Re: Safely installing a heavy OTA onto an AP900


Joe Zeglinski
 

Hi Mal,

Thanks for the info,

I went through the AP accessory list, and came across Roland's
justification, as you describe. The DOVEM2 is a nice design because as you
say - simply set the dovetail horizontal and flip the matching plate into it's
bottom edge, lock the knobs. However, I think there is also a "design flaw"
in the manufacture.

O.K. - please forgive this bravado, from a total newbie, however, I have
just attached the DOVEM2 dovetail and noticed what seems a bit of a problem -
not a deal breaker, but certainly an inconvenience.

I attached the DOVEM2 with the "offset hole pattern", such that it sits
higher up on the face of the DEC end face, so that the approx. one inch of
excess moment will be "towards the front of the MAK/SCT OTA (which is mirror
end heavy). If I were to flip the DOVEM2 around 180 degrees, the off centre
hole patter, would be towards the back of an SCT,, making the mirror end
moment even worse, and thus decreasing the adjustment range of the mating
plate, before it slips out of the bottom end, lock knob. I know, it could be
moved to a centre hole, but that would make the DOVEM2 effectively half
length, and the OTA "rocky".

I hope I am being clear, so far. Surely, those with SCT's must be aware of
this situation.
Please bear with me.

The bad news, if the DOVEM2 is bolted in, high up, as I started to
describe, and you then set it horizontal in preparation to receive your SCT
and plate, the lock knobs are now along the bottom edge. Also, the bottom
V-groove where you will drop the plate into for first contact is actually a
shallow, milled down channel (not a full notch, like the other side). So
basically, the SCT's mating plate edge is initially resting on just two
points - the two brass locking pins. As you then tip the horizontal SCT up, to
be fully inside the DOVEM2 channels, you must now screw the two locking knobs
"upward" against the entire weight of the SCT.
Note: I am intentionally not talking about a "refractor", here. This is an
awkward way of installing a mirror end heavy SCT or a MAK like a Questar-7,
correct?

The only other way to make this still viable, is to rotate the DOVEM2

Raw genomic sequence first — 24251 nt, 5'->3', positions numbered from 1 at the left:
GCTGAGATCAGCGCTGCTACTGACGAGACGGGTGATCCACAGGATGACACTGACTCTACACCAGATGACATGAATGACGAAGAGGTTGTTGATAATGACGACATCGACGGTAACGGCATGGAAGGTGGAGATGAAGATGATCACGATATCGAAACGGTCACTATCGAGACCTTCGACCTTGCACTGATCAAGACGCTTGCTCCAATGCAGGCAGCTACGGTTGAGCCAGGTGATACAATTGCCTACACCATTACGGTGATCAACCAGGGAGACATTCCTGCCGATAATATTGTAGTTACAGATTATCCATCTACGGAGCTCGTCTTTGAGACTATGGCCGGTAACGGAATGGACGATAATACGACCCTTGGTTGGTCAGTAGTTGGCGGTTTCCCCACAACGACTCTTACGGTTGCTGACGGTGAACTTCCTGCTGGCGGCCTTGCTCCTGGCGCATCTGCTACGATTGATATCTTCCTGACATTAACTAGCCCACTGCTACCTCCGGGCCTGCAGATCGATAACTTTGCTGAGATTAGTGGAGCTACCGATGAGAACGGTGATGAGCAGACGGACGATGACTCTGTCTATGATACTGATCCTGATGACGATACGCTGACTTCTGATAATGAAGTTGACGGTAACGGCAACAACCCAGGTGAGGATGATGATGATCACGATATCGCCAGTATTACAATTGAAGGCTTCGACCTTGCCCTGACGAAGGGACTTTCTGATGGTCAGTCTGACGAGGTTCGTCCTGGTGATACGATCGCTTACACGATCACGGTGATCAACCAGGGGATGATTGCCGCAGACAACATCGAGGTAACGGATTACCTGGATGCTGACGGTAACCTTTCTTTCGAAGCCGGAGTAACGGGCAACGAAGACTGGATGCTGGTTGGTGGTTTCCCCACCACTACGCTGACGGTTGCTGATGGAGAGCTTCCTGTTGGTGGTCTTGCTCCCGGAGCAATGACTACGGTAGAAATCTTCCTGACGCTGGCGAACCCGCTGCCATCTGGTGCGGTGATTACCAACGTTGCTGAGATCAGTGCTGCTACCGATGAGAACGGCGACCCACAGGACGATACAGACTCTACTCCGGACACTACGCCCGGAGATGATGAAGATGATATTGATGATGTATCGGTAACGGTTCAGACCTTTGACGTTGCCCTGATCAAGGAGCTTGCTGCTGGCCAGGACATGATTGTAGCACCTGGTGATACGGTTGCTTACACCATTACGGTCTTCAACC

"counter clockwise" instead, so that the knobs will be along the top, and you
will dip the SCT plate into the other, FULL V-groove, which now is along the
bottom edge. This is almost perfect, since after you tip the SCT into the
DOVEM2 surface, the lock knobs are loose, and can easily be screwed downward,
into a full lock, while the SCT's dovetail plate fully occupies the full
V-groove.

Perfect ... right?

Not quite. The problem in making this compromise - rotating the high
bolted DOVEM2 counter clockwise, is that you first have to remove your very
heavy SCT (C9) or a MAK (like my Q7), from the transport case, and flip it
around "hand over hand" (end to end), so it is facing now LEFT.

Problem is - my Q7 sits in it's case "facing right", and I suspect that
all telescopes, are placed in their travel cases with the objective or
corrector lens facing to the RIGHT. The alternative, to avoid hand over hand
flipping of a heavy scope, is to bend over from behind and over, the case lid,
and lift it out that way, backwards - back killer!

The solution:
Roland should have drilled a third "4-hole pattern", in the opposite
direction, relative to DOVEM2 centre. That way, everything I have meticulously
described above, will work correctly, with the lock knobs at the top, and the
SCT lifted from it's case, facing to the right, as you install it, and the
DOVEM2 dovetail will no longer be back end heavy, giving you more room to
shift the SCT balance in the saddle. We can't sacrifice any loss of adjustment
position for SCT's, because there will also be heavy eyepieces, and possibly
cameras, making things even worse for loss of adjustment range.

Looks like I am going to need a machine shop to drill 4 more holes in the
standard DOVEM2, for use with SCT's and MAK's.

I think that Roland may have chosen the "current direction" for the offset
hole pattern, is because he was thinking of AP "refractors", which are lens
end, forward heavy, and the DOVEM2 being eyepiece end heavy, provided more
latitude for adjusting a refractor's balance point.

As I said - I may be WAY OFF on this, since I haven't had my AP900 fully
configured, but at this point, the DOVEM2 seems not to be particularly made
very well for it. Certainly, it makes mounting an SCT inconvenient.

Fortunately, this can be easily remedied on future DOVEM2 production, by
simply drilling one more 4-hole mount pattern, on the opposite side of centre.

Perhaps, you or someone else in the group can explain if I am totally
mistaken. Your experience with the DOVEM2 will be much better than mine.
Certainly, after an evening of playing with the DOVEM2, to see how it will
seat itself on the end of the DEC axis, and how I would lift up my heavy MAK
OTA, I can see no easy procedure.

Please comment, and save me a trip to a machine shop. I hope I have explained
myself fairly clearly, above. Sorry for such a long post.

Thanks,
Joe

----- Original Message -----
From: "Mal Speer" <mal@malcoprecision.com>
To: <ap-gto@yahoogroups.com>
Sent: Friday, April 13, 2007 10:02 PM
Subject: [ap-gto] Re: Safely installing a heavy OTA onto an AP900


AP and Cassidy both make newer upgraded saddles with a much better
locking system using two large knobs. The reason for only a dovetail
on one side is that that is a tip in saddle. You don't have to slide
a heavy scope in from the end, just tip the scope into the dovetail
drop it down and lock it in.
Mal

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